One of our little modern rituals is to point out twice a year that British rail tickets are too cheap. Once when the amount they will rise by is announced, sometime in the summer, and once when they are about to rise, at this time of year:
Rail passengers will be hit by the largest fares hike in five years next month.
Average ticket prices across Britain will go up by 3.4 per cent on January 2, industry body the Rail Delivery Group (RDG) said.
It is the sharpest rise since 2013, when fares increased by 3.9 per cent.
Passenger watchdog Transport Focus compared the news to "a chill wind" blowing down platforms as many passengers' incomes are stagnating or falling.
Contrary to much wibbling around the place the British system of railways is not notably more expensive than those of other countries. Rather, the difference is in who pays for it all. Here, passenger ticket prices pay for some 99% of operating costs. In many other countries there is a substantial contribution from the general taxpayer. That's what explains the difference in ticket prices.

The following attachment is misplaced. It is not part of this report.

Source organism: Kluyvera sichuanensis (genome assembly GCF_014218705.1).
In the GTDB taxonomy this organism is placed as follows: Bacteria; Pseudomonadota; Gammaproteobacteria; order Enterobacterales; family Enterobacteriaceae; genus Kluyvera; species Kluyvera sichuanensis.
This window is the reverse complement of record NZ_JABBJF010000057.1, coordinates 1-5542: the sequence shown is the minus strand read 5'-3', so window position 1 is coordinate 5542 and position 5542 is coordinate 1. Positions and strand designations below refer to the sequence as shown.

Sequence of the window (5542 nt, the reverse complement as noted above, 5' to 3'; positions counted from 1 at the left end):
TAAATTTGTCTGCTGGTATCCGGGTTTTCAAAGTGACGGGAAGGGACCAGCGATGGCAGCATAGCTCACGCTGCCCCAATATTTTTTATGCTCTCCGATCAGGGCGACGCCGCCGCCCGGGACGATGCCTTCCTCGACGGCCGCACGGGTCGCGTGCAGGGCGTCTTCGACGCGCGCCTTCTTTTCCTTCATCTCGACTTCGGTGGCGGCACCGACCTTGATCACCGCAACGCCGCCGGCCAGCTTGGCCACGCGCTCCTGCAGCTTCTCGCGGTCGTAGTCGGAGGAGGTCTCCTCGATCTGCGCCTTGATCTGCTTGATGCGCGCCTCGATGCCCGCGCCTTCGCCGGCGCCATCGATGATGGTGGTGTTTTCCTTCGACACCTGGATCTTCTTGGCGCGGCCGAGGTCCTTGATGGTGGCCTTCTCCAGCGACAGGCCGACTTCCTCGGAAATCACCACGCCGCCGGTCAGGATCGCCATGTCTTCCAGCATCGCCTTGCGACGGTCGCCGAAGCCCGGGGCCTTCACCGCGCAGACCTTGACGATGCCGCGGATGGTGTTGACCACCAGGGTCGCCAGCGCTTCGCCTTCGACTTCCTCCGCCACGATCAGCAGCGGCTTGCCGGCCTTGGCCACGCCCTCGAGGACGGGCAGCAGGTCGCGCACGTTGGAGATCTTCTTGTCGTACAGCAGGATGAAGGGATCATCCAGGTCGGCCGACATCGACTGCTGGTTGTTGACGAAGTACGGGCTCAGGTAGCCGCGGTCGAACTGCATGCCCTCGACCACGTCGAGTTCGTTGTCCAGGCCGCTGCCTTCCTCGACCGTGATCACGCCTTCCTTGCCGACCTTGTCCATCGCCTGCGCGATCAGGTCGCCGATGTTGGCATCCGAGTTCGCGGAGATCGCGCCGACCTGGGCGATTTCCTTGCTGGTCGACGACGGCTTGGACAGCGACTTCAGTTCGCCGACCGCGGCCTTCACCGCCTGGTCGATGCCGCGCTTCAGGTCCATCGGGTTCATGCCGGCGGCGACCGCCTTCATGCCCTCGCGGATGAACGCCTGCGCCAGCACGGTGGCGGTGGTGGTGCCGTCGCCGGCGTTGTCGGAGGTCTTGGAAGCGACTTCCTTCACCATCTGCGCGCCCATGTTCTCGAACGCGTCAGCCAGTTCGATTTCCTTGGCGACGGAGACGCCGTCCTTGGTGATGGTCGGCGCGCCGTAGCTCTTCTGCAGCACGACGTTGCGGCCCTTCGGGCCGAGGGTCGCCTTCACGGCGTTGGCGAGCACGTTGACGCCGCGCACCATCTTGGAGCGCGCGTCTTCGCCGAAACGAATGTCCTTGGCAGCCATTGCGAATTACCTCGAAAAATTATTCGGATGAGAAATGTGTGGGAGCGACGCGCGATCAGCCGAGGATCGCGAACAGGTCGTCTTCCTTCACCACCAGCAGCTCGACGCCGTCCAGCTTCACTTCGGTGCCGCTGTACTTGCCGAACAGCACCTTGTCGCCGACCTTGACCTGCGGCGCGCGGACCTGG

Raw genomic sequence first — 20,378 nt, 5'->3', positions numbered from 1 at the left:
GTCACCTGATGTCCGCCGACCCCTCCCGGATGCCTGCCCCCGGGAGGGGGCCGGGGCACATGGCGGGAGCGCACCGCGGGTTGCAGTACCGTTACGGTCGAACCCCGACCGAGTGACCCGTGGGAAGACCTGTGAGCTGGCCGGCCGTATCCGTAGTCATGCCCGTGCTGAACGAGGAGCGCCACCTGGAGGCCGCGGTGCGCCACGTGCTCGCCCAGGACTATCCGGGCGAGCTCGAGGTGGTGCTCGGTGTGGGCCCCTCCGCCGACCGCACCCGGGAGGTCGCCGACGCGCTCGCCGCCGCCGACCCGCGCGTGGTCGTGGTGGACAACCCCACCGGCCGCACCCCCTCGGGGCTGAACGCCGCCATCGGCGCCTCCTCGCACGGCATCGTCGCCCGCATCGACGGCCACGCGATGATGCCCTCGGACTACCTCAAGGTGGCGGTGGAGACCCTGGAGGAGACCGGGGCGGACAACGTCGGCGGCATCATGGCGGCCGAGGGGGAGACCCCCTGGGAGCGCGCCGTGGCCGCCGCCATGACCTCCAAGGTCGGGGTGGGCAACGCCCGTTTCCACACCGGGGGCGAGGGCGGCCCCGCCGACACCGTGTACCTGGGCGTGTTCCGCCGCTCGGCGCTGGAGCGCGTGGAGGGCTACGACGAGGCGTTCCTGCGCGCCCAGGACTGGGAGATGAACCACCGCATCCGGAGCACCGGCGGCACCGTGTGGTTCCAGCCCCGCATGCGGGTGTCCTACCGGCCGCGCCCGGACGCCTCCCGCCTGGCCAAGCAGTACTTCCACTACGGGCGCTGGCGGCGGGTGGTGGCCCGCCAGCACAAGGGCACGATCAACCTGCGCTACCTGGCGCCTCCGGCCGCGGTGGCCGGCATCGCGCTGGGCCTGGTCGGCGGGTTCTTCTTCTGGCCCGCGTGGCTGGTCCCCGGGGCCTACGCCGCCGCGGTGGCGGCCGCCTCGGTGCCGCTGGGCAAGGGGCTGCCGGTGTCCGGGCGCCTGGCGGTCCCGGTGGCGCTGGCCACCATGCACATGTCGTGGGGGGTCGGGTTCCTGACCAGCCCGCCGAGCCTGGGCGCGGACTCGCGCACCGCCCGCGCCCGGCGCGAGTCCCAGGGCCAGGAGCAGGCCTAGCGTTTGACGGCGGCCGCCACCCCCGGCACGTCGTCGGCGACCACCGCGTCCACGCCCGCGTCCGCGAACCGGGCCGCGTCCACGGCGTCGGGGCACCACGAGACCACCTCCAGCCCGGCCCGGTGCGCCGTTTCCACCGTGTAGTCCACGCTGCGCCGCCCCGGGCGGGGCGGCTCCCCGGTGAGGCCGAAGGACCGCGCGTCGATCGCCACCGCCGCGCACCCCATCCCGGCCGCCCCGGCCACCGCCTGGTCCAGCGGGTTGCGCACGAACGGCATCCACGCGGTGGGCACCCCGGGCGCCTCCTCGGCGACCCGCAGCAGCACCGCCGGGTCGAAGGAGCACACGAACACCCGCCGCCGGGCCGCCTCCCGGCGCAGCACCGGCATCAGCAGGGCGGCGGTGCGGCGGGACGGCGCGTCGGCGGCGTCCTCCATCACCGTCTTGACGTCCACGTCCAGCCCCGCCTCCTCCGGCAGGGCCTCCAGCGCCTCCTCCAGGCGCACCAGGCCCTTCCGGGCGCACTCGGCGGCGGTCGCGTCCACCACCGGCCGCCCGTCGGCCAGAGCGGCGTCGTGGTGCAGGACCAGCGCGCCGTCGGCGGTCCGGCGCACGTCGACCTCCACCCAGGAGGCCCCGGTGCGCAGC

We think it's just fine that those doing the travelling pay for the travel to be done. We do not see the point of taxing the dustman so that the Duke may go shooting.
There are parts of the network which really do need subsidy - the commuter lines around the largest cities. They also get that subsidy. Other parts of the network make a profit and the two largely balance each other. This might not be perfect but we do indeed insist that it's better than a general levy upon non-travellers to pay for those who travel.
That tickets are still too cheap is proven by the manner in which only operating costs are being covered - capital costs still largely devolve to the taxpayer. This should not be therefore tickets should cost more.